If you work in the tech industry then your daily conversations are littered with tech terms. You’ll probably have at least a vague idea of what these mean, but if you’re not in a technical role it’s sometimes hard to put these concepts and buzzwords in precise context.
In this post I’ll briefly explain ten basic terms that engineers use every day. Whatever your role in the tech industry, you’ll benefit from knowing exactly what these mean.
Brevity will require me to leave many important details out. If you’d like me to elaborate further, or if there are other concepts you’d like explained, let me know! I’ll be happy to write another post in this vein in the future.
Haven’t studied finance or business and are working on a startup? This video is certainly worth 44 minutes of your time.
I’ve been getting some questions recently about 409A valuation, found this article that does a nice job summing it up. In short: you need it, it’s better for everyone — you and your investors.
Good resource from Founders Fund - easy way to manipulate the high level variables. Your VC has a spreadsheet to do this, you should too.
Great resource - 20 things to keep top of mind in UI design.
Fill listing here, apply on LinkedIn: goo.gl/Tb1S8
Marketing & Events Coordinator, Greycroft NYC
Responsible for developing and maintaining marketing and PR strategies to meet organization objectives. Plan and execute internal and external special events. Work with and maintain good working relationship with portfolio companies.
- Marketing. Maintain and update website, create printed marketing materials, proofread and edit blogs and other published pieces, manage database of contacts, and develop and manage distribution of print and email newsletters.
- Plan and execute events. Coordinate all aspects of networking events in NY and LA, portfolio business development events with brands and agencies, annual CEO summit, and annual LP meeting. During these events you will be expected to coordinate directly with CEOs of our portfolio companies, our investors, entrepreneurs, and executives at brands and agencies.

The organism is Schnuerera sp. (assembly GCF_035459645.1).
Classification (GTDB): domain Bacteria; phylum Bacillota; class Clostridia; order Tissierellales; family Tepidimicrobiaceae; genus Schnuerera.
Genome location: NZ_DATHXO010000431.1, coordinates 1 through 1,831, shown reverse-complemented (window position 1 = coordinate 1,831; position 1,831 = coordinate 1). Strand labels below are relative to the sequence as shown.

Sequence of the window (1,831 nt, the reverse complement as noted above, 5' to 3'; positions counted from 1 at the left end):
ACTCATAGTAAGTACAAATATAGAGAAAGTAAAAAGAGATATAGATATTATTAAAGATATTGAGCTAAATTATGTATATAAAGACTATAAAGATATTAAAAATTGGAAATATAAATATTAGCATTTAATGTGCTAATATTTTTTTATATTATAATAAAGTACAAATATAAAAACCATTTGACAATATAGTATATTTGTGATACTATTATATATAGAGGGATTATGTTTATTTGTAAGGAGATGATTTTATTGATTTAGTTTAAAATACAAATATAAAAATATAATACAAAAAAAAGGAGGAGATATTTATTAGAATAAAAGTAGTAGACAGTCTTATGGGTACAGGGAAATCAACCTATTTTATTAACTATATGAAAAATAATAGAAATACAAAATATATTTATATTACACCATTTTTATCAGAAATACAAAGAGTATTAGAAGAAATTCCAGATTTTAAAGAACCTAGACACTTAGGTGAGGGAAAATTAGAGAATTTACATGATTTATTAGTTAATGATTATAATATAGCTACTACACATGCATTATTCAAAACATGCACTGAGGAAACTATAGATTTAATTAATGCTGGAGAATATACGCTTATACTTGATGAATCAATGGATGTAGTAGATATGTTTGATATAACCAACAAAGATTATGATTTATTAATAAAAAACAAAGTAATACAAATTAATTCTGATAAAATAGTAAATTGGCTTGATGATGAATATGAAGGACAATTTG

- Public Relations. Ensure inclusion of firm and partners in industry-related events, lists, and organizations; draft and edit press releases.
- Social Media/Community. Manage @greycroftvc Twitter account, Greycroft Facebook page, and other social media accounts.
- Research. Research on venture capital landscape and marketing best practices. This includes speaking with marketing professionals at other firms (VC, private equity, and hedge funds), with limited partners, and with entrepreneurs.
- Investor Relations and Fundraising. Assist in managing internal CRM system and coordination of the fundraising process.
Desired Skills & Experience
- 4-6 years of marketing and event planning experience in venture capital or similar environment
- Undergraduate degree at top university
- Be self-directed and have experience in fast-paced professional work environment
- Exceptional writing and communication skills
- Strong client phone communication, presentation, and face-to-face meeting skills
- Project management skills, office organizational skills, and a high level of attention to detail a must